May 18-22, 2003
Reducing fouling in heat exchangers during treatment of milk products is one of the great challenges in the dairy industry. One approach to mitigate fouling is to alter the surface characteristics of the heat exchangers making them less prone to protein adsorption. On this background the European project MODSTEEL was established to study the use of new modified stainless steel surfaces to control fouling of milk components. This part of the project focuses on the adsorption of b-lactoglobulin (b-Lg) from a whey protein solution on unmodified and modified 316 2R stainless steel surfaces by in situ ellipsometry under well-defined flow conditions, in the turbulent regime. The effects of temperature, flow rate and surface modification, including SiF3+ and MoS2 ion implantation, DLC (Diamond-Like Carbon) sputtering, and DLC-PlasmaCVD (Chemical Vapour Deposition), were investigated. The amount of protein adsorbed is discussed in relation to the thermal stability of b-Lg, surface properties and hydrodynamic conditions.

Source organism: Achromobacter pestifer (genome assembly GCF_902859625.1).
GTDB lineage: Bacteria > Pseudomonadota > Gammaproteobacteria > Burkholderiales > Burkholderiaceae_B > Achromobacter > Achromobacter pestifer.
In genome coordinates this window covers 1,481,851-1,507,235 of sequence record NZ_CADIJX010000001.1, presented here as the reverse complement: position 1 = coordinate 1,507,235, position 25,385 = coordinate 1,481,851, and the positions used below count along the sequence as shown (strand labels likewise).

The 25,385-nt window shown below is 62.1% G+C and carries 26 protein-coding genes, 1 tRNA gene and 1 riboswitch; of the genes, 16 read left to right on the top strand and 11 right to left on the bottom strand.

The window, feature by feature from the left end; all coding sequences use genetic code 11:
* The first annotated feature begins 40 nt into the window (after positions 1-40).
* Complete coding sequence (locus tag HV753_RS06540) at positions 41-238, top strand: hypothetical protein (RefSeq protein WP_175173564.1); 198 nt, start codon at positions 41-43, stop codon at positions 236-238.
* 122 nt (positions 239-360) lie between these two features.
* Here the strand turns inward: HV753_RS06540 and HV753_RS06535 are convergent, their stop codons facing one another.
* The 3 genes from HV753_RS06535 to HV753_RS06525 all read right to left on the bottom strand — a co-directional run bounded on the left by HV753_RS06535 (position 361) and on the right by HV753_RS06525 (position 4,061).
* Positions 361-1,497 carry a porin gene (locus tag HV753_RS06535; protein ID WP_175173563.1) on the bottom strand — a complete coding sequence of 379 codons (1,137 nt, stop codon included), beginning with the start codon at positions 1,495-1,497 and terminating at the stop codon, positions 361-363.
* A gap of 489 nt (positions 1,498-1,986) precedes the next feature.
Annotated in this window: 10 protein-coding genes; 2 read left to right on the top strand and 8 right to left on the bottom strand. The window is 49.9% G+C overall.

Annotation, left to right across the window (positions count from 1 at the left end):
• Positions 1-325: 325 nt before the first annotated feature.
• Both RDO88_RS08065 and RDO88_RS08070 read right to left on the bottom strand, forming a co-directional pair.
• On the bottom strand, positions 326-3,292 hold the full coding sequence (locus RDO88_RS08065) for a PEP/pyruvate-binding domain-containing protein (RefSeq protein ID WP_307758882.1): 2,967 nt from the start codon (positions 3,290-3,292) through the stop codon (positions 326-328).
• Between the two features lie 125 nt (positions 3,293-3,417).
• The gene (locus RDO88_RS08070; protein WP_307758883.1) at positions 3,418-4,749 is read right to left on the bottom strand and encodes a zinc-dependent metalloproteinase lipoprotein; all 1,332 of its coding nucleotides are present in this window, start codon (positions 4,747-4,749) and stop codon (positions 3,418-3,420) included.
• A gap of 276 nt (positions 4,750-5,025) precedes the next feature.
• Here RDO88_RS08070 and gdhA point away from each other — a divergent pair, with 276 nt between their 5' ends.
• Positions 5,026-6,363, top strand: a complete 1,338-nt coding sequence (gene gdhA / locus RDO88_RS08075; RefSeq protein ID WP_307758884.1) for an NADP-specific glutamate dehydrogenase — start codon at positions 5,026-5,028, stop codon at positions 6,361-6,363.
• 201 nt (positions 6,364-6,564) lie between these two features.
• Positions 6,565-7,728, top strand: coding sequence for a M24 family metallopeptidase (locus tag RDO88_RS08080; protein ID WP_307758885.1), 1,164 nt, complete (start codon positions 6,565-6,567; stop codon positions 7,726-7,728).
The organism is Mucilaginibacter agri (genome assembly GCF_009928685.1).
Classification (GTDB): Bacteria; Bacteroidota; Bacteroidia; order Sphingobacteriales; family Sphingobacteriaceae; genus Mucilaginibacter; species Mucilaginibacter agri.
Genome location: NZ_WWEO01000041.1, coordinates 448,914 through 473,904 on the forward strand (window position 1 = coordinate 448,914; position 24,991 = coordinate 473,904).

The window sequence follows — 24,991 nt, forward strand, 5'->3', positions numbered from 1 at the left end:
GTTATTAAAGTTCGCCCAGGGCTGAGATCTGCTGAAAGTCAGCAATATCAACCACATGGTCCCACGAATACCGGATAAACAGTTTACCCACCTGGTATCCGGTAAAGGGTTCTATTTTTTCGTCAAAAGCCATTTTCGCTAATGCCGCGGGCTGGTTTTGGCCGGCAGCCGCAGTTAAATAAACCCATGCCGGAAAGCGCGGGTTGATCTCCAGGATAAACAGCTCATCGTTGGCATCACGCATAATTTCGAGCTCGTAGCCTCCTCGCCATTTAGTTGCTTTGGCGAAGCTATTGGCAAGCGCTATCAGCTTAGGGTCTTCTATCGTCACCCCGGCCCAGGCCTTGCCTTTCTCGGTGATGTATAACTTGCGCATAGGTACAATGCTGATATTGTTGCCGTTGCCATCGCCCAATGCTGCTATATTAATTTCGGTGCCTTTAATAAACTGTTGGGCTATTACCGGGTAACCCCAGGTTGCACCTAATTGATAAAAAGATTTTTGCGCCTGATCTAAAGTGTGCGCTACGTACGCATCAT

Olga Santos, Tommy Nylander, Gerhard Rizzo , Hans Müller-Steinhagen, Christian Trägårdh, and Marie Paulsson, "Study of Whey Protein Adsorption under Turbulent Flow " in "Heat Exchanger Fouling and Cleaning: Fundamentals and Applications", Paul Watkinson, University of British Columbia, Canada; Hans Müller-Steinhagen, German Aerospace Centre (DLR) and University of Stuttgart; M. Reza Malayeri, German Aerospace Centre (DLR) Eds, ECI Symposium Series, (2003). http://dc.engconfintl.org/heatexchanger/24